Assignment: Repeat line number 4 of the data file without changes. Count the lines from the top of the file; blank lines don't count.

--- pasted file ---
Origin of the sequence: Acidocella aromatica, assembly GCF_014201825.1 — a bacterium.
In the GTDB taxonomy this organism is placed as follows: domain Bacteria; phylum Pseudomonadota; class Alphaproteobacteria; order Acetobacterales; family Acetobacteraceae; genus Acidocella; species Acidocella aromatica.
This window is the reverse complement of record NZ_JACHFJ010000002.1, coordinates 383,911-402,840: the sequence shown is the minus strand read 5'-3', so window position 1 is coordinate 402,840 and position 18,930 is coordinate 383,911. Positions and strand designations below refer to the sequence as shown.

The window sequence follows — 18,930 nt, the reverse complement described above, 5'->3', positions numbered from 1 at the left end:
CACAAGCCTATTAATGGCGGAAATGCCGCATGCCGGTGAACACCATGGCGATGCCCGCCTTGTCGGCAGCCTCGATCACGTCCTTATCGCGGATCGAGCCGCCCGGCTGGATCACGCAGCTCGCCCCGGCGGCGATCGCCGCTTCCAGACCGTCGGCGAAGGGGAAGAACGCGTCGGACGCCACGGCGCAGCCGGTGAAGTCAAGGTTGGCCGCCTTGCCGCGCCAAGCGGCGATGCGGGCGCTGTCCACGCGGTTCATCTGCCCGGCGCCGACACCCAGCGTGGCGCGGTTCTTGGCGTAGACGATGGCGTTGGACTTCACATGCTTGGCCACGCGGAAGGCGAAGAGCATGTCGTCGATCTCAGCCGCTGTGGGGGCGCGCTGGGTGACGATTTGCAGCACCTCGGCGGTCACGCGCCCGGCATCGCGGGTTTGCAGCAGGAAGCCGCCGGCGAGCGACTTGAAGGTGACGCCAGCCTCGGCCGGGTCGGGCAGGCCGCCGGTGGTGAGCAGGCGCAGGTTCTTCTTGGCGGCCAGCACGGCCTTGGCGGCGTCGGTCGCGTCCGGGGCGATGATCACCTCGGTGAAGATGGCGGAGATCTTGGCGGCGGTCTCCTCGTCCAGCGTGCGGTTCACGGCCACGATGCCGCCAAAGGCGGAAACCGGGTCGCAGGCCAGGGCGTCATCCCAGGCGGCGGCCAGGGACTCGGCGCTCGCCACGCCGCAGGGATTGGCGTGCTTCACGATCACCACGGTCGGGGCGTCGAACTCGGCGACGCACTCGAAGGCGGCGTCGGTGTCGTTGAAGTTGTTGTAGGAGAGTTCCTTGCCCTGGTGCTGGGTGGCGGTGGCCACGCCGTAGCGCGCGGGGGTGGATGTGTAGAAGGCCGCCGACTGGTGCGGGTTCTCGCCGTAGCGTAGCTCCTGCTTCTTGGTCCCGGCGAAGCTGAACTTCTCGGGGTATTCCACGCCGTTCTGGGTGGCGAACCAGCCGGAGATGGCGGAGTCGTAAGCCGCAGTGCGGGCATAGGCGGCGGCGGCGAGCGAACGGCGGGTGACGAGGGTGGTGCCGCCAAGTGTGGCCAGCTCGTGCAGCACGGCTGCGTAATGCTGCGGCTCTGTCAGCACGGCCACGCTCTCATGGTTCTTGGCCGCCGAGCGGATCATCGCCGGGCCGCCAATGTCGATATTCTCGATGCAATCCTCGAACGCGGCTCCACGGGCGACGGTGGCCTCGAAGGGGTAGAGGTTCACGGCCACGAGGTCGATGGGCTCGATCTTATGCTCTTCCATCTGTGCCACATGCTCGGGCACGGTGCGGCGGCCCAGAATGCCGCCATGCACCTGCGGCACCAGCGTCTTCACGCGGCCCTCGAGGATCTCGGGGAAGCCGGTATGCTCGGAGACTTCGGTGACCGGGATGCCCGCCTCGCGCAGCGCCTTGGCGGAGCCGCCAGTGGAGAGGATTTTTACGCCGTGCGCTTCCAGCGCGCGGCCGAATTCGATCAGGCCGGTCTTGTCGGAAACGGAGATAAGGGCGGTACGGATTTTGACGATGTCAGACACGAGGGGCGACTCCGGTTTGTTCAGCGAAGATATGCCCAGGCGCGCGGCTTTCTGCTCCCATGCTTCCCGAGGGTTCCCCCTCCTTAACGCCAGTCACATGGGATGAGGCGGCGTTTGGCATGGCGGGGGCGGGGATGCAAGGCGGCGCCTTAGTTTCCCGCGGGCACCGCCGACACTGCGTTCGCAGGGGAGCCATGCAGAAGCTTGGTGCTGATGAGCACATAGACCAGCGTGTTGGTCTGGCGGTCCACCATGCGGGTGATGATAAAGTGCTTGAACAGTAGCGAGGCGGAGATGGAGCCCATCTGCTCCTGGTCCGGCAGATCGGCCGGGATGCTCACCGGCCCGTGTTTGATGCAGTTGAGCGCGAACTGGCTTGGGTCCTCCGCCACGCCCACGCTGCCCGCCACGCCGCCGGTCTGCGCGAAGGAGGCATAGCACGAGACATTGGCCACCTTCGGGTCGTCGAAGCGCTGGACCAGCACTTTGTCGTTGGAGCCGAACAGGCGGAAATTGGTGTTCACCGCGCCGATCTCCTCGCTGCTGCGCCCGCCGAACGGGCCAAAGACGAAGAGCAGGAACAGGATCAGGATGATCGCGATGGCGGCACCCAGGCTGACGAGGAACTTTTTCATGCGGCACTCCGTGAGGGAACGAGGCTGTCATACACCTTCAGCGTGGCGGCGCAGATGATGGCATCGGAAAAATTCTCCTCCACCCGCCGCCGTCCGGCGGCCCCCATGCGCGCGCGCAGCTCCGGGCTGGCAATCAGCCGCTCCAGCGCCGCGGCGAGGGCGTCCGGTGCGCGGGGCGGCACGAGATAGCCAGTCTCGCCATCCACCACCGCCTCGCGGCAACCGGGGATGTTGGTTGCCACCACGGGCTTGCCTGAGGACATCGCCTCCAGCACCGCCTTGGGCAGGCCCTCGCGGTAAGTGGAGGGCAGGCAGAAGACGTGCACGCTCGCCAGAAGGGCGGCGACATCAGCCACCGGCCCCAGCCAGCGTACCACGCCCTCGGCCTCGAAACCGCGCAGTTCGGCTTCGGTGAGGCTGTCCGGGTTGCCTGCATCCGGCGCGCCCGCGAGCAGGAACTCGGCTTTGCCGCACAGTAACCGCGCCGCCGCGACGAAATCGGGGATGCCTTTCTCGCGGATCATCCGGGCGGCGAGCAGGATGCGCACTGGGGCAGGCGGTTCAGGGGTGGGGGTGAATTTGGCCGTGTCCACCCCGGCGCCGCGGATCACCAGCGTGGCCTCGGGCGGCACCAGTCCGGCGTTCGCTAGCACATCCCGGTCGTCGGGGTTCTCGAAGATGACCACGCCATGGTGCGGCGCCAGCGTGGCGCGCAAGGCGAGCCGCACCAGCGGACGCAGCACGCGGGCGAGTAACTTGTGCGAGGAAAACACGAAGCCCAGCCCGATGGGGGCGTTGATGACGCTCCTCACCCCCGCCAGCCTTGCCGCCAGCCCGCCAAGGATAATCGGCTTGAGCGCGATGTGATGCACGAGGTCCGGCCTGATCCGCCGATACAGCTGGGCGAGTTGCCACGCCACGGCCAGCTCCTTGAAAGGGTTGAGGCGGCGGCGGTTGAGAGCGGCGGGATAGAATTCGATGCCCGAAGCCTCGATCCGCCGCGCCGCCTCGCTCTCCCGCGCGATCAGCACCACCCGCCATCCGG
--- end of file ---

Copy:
The window sequence follows — 18,930 nt, the reverse complement described above, 5'->3', positions numbered from 1 at the left end: